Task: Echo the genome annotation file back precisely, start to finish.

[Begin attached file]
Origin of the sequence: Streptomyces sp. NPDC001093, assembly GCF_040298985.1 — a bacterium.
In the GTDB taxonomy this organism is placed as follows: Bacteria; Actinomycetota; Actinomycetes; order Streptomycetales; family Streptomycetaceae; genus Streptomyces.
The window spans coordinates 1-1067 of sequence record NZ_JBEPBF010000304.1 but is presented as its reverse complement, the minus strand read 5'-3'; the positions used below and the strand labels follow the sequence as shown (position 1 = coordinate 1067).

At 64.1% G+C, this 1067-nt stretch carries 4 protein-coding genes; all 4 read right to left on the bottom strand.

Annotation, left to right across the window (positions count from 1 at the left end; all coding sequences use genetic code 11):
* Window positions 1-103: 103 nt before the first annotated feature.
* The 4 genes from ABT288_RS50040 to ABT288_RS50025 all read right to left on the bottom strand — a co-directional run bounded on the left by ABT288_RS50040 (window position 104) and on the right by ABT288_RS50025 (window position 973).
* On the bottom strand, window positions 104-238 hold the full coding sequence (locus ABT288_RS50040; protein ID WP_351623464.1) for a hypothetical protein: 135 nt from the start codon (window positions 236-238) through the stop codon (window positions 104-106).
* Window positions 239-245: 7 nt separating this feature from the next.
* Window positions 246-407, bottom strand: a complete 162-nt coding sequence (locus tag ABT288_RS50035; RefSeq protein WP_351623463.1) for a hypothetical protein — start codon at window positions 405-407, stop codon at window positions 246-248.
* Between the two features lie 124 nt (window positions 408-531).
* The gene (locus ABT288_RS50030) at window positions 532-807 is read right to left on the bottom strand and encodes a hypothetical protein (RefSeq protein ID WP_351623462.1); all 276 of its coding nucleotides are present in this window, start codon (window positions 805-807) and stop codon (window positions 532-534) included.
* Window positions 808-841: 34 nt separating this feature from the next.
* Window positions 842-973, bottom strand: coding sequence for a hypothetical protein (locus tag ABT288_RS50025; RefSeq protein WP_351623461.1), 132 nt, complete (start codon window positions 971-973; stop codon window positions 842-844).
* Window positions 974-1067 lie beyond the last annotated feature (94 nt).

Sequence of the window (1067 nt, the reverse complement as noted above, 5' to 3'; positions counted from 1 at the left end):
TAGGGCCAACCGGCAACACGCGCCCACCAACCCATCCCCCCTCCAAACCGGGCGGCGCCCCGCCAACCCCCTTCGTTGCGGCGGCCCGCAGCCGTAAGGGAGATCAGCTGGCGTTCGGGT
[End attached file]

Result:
Origin of the sequence: Streptomyces sp. NPDC001093, assembly GCF_040298985.1 — a bacterium.
In the GTDB taxonomy this organism is placed as follows: Bacteria; Actinomycetota; Actinomycetes; order Streptomycetales; family Streptomycetaceae; genus Streptomyces.
The window spans coordinates 1-1067 of sequence record NZ_JBEPBF010000304.1 but is presented as its reverse complement, the minus strand read 5'-3'; the positions used below and the strand labels follow the sequence as shown (position 1 = coordinate 1067).

At 64.1% G+C, this 1067-nt stretch carries 4 protein-coding genes; all 4 read right to left on the bottom strand.

Annotation, left to right across the window (positions count from 1 at the left end; all coding sequences use genetic code 11):
* Window positions 1-103: 103 nt before the first annotated feature.
* The 4 genes from ABT288_RS50040 to ABT288_RS50025 all read right to left on the bottom strand — a co-directional run bounded on the left by ABT288_RS50040 (window position 104) and on the right by ABT288_RS50025 (window position 973).
* On the bottom strand, window positions 104-238 hold the full coding sequence (locus ABT288_RS50040; protein ID WP_351623464.1) for a hypothetical protein: 135 nt from the start codon (window positions 236-238) through the stop codon (window positions 104-106).
* Window positions 239-245: 7 nt separating this feature from the next.
* Window positions 246-407, bottom strand: a complete 162-nt coding sequence (locus tag ABT288_RS50035; RefSeq protein WP_351623463.1) for a hypothetical protein — start codon at window positions 405-407, stop codon at window positions 246-248.
* Between the two features lie 124 nt (window positions 408-531).
* The gene (locus ABT288_RS50030) at window positions 532-807 is read right to left on the bottom strand and encodes a hypothetical protein (RefSeq protein ID WP_351623462.1); all 276 of its coding nucleotides are present in this window, start codon (window positions 805-807) and stop codon (window positions 532-534) included.
* Window positions 808-841: 34 nt separating this feature from the next.
* Window positions 842-973, bottom strand: coding sequence for a hypothetical protein (locus tag ABT288_RS50025; RefSeq protein WP_351623461.1), 132 nt, complete (start codon window positions 971-973; stop codon window positions 842-844).
* Window positions 974-1067 lie beyond the last annotated feature (94 nt).

Sequence of the window (1067 nt, the reverse complement as noted above, 5' to 3'; positions counted from 1 at the left end):
TAGGGCCAACCGGCAACACGCGCCCACCAACCCATCCCCCCTCCAAACCGGGCGGCGCCCCGCCAACCCCCTTCGTTGCGGCGGCCCGCAGCCGTAAGGGAGATCAGCTGGCGTTCGGGT